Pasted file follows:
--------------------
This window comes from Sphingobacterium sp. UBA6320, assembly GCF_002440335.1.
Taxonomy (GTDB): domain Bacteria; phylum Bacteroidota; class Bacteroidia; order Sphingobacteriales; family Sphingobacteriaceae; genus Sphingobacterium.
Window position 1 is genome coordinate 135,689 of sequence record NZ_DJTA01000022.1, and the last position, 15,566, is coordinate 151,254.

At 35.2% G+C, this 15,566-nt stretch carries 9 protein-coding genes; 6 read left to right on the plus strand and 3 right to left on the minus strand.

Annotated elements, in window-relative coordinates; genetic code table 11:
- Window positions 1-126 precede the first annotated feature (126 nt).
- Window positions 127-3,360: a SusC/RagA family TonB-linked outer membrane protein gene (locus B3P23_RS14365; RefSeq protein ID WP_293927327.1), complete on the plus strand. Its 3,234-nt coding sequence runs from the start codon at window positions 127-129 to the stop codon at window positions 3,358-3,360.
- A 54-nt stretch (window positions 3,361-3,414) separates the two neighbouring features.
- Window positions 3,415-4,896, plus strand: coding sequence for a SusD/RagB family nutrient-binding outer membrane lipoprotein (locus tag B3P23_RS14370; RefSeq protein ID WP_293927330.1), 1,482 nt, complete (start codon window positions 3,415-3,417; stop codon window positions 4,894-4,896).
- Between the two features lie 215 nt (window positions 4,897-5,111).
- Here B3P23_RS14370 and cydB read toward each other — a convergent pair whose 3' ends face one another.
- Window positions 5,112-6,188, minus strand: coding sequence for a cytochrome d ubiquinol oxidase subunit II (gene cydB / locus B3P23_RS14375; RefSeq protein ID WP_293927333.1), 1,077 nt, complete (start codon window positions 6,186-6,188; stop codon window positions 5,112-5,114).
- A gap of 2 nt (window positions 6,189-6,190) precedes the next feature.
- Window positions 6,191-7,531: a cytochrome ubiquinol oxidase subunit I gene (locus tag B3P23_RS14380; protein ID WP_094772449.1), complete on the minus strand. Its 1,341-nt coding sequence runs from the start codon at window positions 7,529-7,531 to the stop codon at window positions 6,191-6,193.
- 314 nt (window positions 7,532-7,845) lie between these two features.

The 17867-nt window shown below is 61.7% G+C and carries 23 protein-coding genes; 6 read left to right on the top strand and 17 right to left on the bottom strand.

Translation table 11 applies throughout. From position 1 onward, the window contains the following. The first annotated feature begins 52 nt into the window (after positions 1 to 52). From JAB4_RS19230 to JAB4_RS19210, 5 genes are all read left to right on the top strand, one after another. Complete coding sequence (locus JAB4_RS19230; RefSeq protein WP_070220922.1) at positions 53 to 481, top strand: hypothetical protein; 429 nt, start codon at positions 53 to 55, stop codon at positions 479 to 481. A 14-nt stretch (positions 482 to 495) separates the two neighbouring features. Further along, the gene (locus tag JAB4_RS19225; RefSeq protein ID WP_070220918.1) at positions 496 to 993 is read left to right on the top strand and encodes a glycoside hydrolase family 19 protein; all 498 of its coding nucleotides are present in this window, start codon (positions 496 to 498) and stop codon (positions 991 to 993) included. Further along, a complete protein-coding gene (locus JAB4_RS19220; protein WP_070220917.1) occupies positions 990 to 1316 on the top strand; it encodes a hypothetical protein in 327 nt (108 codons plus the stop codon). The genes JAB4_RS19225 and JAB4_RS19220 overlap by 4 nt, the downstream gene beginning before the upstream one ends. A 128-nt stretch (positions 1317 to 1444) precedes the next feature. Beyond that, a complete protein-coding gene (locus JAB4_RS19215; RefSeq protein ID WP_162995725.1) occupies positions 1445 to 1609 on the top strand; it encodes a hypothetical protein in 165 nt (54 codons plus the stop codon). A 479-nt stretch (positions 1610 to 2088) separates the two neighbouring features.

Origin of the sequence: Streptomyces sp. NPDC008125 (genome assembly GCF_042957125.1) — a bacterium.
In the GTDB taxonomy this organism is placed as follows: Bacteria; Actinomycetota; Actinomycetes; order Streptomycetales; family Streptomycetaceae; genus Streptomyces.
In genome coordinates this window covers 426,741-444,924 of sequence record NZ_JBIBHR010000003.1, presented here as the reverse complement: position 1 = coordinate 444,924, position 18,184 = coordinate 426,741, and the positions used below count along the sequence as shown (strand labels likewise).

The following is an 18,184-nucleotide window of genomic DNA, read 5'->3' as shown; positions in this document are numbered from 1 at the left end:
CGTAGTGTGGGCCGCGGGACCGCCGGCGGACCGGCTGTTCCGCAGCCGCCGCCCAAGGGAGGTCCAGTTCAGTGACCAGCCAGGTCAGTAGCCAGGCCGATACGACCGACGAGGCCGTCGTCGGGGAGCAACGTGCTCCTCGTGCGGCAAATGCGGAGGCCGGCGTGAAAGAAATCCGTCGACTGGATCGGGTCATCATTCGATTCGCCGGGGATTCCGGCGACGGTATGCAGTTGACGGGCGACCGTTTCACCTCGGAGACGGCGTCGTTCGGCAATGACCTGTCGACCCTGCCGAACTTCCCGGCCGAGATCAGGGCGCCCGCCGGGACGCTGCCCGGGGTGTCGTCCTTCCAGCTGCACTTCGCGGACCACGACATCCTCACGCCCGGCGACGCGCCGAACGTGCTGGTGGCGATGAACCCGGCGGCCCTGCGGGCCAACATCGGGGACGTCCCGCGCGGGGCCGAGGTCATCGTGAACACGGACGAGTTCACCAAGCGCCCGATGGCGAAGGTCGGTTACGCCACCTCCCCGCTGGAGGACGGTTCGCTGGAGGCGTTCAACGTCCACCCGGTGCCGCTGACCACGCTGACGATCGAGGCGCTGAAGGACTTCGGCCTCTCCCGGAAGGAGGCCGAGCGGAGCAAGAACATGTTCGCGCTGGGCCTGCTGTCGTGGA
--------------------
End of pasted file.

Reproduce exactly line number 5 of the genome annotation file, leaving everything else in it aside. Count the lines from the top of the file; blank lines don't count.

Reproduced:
Annotated elements, in window-relative coordinates; genetic code table 11: